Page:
Tuesday, the White House released its budget proposal. While most of the national news has highlighted the cuts to Medicaid, Food Stamps and other...
Chicagos Department of Water operated as a "racketeering enterprise,'' bringing in more than $500,000 through a decades worth of bribes, a federal grand jury charged Thursday.
Former First Deputy Water Management Commissioner Donald Tomczak, his former subordinate Gerald Wesolowski, and Joseph Ignoffo, a former trucking company operator, had been previously charged in the investigation and were indicted on new charges of racketeering, fraud and bribery.
Yesterdays indictments brings to 14 the number of defendants charged so far in the federal investigation into allegations that trucking companies who paid off city officials received preferential treatment when city hauling work was outsourced through the $38 million-a-year Hired Truck Program.
"It is alleged that jobs or promotions were promised in return for political work, that overtime was given in return for political work, and that fund-raising solicitations were organized at the Water Department," U.S. Attorney Patrick Fitzgerald stated.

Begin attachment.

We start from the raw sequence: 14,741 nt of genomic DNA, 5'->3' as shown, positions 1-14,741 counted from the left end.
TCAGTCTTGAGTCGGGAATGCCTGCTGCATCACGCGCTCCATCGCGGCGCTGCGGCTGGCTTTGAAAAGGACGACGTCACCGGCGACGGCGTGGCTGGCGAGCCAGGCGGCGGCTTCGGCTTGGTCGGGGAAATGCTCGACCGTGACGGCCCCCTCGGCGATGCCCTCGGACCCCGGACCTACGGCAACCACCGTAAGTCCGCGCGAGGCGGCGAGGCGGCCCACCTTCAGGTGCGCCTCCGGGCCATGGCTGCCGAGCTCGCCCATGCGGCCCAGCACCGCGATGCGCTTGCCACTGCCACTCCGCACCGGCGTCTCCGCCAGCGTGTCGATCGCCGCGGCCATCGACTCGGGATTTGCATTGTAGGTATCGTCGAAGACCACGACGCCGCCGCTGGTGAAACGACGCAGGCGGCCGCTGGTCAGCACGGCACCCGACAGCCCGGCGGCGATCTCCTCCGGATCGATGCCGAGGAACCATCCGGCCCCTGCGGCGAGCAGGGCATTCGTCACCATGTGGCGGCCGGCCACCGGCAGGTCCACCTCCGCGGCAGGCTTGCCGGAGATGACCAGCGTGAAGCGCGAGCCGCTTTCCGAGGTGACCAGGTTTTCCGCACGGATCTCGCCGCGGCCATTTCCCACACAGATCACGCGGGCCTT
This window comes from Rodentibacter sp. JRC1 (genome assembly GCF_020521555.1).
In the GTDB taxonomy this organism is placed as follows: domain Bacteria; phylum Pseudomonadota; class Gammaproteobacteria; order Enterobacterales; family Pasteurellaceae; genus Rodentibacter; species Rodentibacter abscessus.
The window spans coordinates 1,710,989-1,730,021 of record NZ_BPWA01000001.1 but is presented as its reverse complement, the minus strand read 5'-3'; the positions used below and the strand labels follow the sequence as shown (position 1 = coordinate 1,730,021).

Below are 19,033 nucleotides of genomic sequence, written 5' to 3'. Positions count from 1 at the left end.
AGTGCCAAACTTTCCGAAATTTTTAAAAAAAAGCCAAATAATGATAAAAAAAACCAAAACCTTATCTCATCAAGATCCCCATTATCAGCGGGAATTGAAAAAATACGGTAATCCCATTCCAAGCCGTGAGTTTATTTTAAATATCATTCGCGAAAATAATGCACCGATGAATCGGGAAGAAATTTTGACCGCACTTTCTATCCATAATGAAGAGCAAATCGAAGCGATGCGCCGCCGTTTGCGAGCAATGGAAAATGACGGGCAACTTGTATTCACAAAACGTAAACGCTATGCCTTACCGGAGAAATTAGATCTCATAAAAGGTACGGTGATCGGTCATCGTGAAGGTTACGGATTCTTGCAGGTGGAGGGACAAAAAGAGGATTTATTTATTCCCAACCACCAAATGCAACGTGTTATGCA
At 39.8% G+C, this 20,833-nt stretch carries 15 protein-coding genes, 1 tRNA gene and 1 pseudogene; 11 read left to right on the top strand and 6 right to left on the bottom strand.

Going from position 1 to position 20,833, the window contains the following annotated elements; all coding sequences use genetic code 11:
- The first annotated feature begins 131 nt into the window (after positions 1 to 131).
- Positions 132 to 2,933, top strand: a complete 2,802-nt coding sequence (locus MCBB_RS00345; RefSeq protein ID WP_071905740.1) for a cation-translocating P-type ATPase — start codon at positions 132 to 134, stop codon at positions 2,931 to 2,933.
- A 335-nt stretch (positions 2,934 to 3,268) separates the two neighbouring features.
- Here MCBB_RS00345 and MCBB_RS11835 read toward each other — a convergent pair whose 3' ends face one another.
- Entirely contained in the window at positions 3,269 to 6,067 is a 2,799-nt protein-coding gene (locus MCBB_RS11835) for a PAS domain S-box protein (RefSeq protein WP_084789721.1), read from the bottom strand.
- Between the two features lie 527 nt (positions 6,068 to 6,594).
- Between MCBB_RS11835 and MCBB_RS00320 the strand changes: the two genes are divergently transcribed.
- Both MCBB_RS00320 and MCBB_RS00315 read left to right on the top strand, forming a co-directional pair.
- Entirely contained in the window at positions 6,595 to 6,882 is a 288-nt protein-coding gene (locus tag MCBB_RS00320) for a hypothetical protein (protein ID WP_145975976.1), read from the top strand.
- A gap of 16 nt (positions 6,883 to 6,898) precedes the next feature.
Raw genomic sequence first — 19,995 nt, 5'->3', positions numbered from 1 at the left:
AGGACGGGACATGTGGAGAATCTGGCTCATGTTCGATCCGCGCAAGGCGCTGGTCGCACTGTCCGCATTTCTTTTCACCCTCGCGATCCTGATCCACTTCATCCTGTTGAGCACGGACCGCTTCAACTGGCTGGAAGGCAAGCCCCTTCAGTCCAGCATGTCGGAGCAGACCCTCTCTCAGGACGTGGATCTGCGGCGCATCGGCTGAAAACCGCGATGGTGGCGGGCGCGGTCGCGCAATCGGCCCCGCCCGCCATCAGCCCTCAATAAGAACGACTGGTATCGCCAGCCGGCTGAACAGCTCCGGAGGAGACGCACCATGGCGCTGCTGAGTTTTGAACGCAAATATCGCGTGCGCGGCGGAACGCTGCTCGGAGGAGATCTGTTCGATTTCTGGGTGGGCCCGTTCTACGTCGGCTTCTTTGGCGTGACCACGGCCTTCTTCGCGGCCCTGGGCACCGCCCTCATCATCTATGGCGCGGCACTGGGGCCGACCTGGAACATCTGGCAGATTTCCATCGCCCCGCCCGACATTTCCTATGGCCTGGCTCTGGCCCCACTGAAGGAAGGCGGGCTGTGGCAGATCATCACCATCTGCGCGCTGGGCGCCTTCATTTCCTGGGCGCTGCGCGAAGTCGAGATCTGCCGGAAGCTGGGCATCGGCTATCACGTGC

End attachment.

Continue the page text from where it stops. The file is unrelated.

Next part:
Previously, it has been reported that city workers helped in the election of Tomczak's son, former Will County state's attorney. Tomczak insisted that those workers were volunteers.
Four others also were named in yesterdays indictments. They are Roger McMahon, former director of finance and administration at the Water Management Department; Flenory Barnes Sr., a former employee of the departments of Water and Sewers; and Leroy Peters and his daughter Commelie Peters, both former operators of LR&C Truck Line.
On January 1, 2003, the city merged the old Department of Water with the Department of Sewers, creating the Water Management Department.